Thwarted love, jealousy, betrayal fuel da Corneto’s fine ‘Don Carlo’

Chicago Sun-Times (IL)-June 16, 2005
Author: Laura Emerick
Section: Features
Page: 47
Column: CONCERT REVIEW

‘Don Carlo’
recommended
When: 4 p.m. Sunday
Where: Church of St. Hilary, 5600 N. California (at Bryn Mawr)
Tickets: $30; students, $5, with valid ID
Phone: (847) 662-2694 or online at http://www.dacorneto.org

With Lyric Opera and Chicago Opera Theater dark for the summer, local opera lovers need not despair. Several smaller companies, such as the excellent da Corneto Opera, which stages concert versions of the 19th century repertoire, provide worthy alternatives.

Through Sunday, it is presenting one of Verdi’s greatest works, the infrequently performed “Don Carlo,” a passionate story of familial, religious and royal strife, set against the backdrop of the Spanish Inquisition. (Da Corneto uses the now customary four-act version in Italian, instead of the five-act original in French.)

Though it has only a fraction of larger companies’ resources, da Corneto scored another victory. A few vocalists perhaps did not meet the level of previous productions, but on the whole, fine ensemble work drove the performance.

As the besieged King Philip, bass Alvaro Ramirez masterfully delineated his character’s many conflicts, especially in the Act 3 aria “Ella giammai m’amo.” Soprano Rose Guccione, as a creamy-toned Elisabetta, acquitted herself well, particularly in Act 4’s punishing “Tu che le vanita.” As Princess Eboli, one of Verdi’s most demanding parts, mezzo soprano Helene Pickett offered a wobbly coloratura in the famous “Song of the Veil.” But she mustered her resources for a thrilling “O don fatale,” Eboli’s signature aria, in Act 3. While tenor Brent Weber as Don Carlo often sounded grainy, baritone Tom Hall triumphed as the noble Rodrigo. The orchestra, conducted by Giampaolo Bracali, and the chorus, supervised by Ramirez, were excellent throughout.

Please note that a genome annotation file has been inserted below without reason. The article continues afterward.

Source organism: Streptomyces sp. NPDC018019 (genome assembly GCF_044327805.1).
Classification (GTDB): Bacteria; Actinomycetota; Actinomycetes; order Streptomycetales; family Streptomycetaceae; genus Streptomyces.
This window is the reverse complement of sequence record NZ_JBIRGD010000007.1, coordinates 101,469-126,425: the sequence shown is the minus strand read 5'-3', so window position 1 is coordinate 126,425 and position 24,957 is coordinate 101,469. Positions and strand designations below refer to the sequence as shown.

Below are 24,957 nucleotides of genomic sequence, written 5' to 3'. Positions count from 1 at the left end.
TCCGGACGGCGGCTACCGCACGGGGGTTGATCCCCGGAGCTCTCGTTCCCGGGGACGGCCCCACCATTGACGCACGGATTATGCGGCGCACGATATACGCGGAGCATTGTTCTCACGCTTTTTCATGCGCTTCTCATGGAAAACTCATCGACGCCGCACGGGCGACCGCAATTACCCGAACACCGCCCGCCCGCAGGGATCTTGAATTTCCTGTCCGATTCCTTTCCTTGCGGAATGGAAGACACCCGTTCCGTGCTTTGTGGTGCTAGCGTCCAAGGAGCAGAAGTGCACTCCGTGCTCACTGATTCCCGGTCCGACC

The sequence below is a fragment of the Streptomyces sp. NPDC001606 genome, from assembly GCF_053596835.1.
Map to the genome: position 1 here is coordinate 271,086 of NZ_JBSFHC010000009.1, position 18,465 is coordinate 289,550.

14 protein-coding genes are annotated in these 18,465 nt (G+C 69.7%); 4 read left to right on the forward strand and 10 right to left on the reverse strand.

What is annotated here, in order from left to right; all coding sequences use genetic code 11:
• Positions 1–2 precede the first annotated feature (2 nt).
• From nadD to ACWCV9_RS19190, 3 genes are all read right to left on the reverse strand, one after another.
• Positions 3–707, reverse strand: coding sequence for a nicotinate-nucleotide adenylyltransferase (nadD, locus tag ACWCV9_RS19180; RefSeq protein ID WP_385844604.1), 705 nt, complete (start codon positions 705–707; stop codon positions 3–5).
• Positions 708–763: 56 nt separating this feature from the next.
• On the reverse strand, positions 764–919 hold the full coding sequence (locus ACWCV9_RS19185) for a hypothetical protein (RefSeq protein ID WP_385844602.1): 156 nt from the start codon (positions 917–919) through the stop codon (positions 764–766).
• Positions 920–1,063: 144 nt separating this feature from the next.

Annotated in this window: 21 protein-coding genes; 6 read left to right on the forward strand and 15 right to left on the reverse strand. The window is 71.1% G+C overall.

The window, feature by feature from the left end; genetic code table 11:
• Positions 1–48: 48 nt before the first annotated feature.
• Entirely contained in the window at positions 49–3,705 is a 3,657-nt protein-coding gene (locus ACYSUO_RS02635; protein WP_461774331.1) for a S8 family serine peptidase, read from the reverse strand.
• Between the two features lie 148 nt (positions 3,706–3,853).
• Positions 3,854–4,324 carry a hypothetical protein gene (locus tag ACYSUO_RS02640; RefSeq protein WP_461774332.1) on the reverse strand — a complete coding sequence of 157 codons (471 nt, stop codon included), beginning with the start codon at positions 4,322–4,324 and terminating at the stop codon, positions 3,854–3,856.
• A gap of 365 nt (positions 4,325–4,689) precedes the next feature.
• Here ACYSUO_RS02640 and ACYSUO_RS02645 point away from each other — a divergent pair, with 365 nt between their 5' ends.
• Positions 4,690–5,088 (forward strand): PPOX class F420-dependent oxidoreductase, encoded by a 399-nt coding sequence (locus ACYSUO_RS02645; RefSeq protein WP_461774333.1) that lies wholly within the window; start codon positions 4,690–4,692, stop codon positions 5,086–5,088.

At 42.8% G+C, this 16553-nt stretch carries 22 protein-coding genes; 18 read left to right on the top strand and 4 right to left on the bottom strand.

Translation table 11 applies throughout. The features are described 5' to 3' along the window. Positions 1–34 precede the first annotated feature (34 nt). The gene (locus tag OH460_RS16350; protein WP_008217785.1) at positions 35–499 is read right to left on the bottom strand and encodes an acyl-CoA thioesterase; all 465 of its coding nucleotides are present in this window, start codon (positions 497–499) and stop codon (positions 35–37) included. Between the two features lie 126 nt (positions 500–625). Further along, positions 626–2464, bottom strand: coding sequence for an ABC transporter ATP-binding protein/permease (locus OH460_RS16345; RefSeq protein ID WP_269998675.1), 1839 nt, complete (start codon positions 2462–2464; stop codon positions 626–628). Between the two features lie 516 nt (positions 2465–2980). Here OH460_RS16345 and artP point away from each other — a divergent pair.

Da Corneto finds itself at a crucial juncture. A program note indicates that a second production this season (possibly Verdi’s “Luisa Miller” or Donizetti’s “Poliuto”) depends on securing needed funds. In past seasons, da Corneto has offered dates at Pick-Staiger Concert Hall or the North Shore Center for the Performing Arts. Presumably due to budget constraints, all performances this season are at St. Hilary’s. Though the church has excellent acoustics, its wooden pews leave much to be desired, especially given the 31/2-hour running time of “Don Carlo.”

At intermission, artistic director Kelli Finn spoke briefly but passionately about the company’s financial concerns. It has received a challenge grant that will match donations up to $3,000 through July 15. So get those checks in the mail. The local classical music scene needs the continued success of innovative groups such as da Corneto Opera.

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